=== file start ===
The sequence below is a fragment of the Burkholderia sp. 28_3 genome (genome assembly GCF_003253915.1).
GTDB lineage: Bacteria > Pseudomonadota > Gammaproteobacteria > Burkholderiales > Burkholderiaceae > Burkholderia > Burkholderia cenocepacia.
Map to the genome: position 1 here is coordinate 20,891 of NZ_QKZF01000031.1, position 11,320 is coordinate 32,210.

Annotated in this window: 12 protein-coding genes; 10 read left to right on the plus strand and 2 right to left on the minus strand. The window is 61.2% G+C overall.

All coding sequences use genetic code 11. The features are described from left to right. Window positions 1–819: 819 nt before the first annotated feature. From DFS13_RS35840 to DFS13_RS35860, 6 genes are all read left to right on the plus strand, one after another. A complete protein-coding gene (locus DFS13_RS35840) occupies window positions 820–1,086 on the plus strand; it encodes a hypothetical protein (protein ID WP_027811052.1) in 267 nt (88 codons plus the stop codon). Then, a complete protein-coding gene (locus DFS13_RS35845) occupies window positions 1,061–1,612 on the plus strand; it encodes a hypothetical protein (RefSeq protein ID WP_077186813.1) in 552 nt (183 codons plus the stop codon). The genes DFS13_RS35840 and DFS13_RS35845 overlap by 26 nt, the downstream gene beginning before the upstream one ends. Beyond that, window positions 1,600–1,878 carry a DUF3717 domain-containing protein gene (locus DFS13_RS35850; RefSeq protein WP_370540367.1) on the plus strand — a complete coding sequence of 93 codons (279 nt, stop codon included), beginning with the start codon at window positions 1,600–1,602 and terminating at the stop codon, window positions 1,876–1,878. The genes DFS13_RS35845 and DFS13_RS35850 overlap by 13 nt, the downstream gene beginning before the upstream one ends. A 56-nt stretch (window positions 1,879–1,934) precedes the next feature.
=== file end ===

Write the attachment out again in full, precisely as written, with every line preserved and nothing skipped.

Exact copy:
The sequence below is a fragment of the Burkholderia sp. 28_3 genome (genome assembly GCF_003253915.1).
GTDB lineage: Bacteria > Pseudomonadota > Gammaproteobacteria > Burkholderiales > Burkholderiaceae > Burkholderia > Burkholderia cenocepacia.
Map to the genome: position 1 here is coordinate 20,891 of NZ_QKZF01000031.1, position 11,320 is coordinate 32,210.

Annotated in this window: 12 protein-coding genes; 10 read left to right on the plus strand and 2 right to left on the minus strand. The window is 61.2% G+C overall.

All coding sequences use genetic code 11. The features are described from left to right. Window positions 1–819: 819 nt before the first annotated feature. From DFS13_RS35840 to DFS13_RS35860, 6 genes are all read left to right on the plus strand, one after another. A complete protein-coding gene (locus DFS13_RS35840) occupies window positions 820–1,086 on the plus strand; it encodes a hypothetical protein (protein ID WP_027811052.1) in 267 nt (88 codons plus the stop codon). Then, a complete protein-coding gene (locus DFS13_RS35845) occupies window positions 1,061–1,612 on the plus strand; it encodes a hypothetical protein (RefSeq protein ID WP_077186813.1) in 552 nt (183 codons plus the stop codon). The genes DFS13_RS35840 and DFS13_RS35845 overlap by 26 nt, the downstream gene beginning before the upstream one ends. Beyond that, window positions 1,600–1,878 carry a DUF3717 domain-containing protein gene (locus DFS13_RS35850; RefSeq protein WP_370540367.1) on the plus strand — a complete coding sequence of 93 codons (279 nt, stop codon included), beginning with the start codon at window positions 1,600–1,602 and terminating at the stop codon, window positions 1,876–1,878. The genes DFS13_RS35845 and DFS13_RS35850 overlap by 13 nt, the downstream gene beginning before the upstream one ends. A 56-nt stretch (window positions 1,879–1,934) precedes the next feature.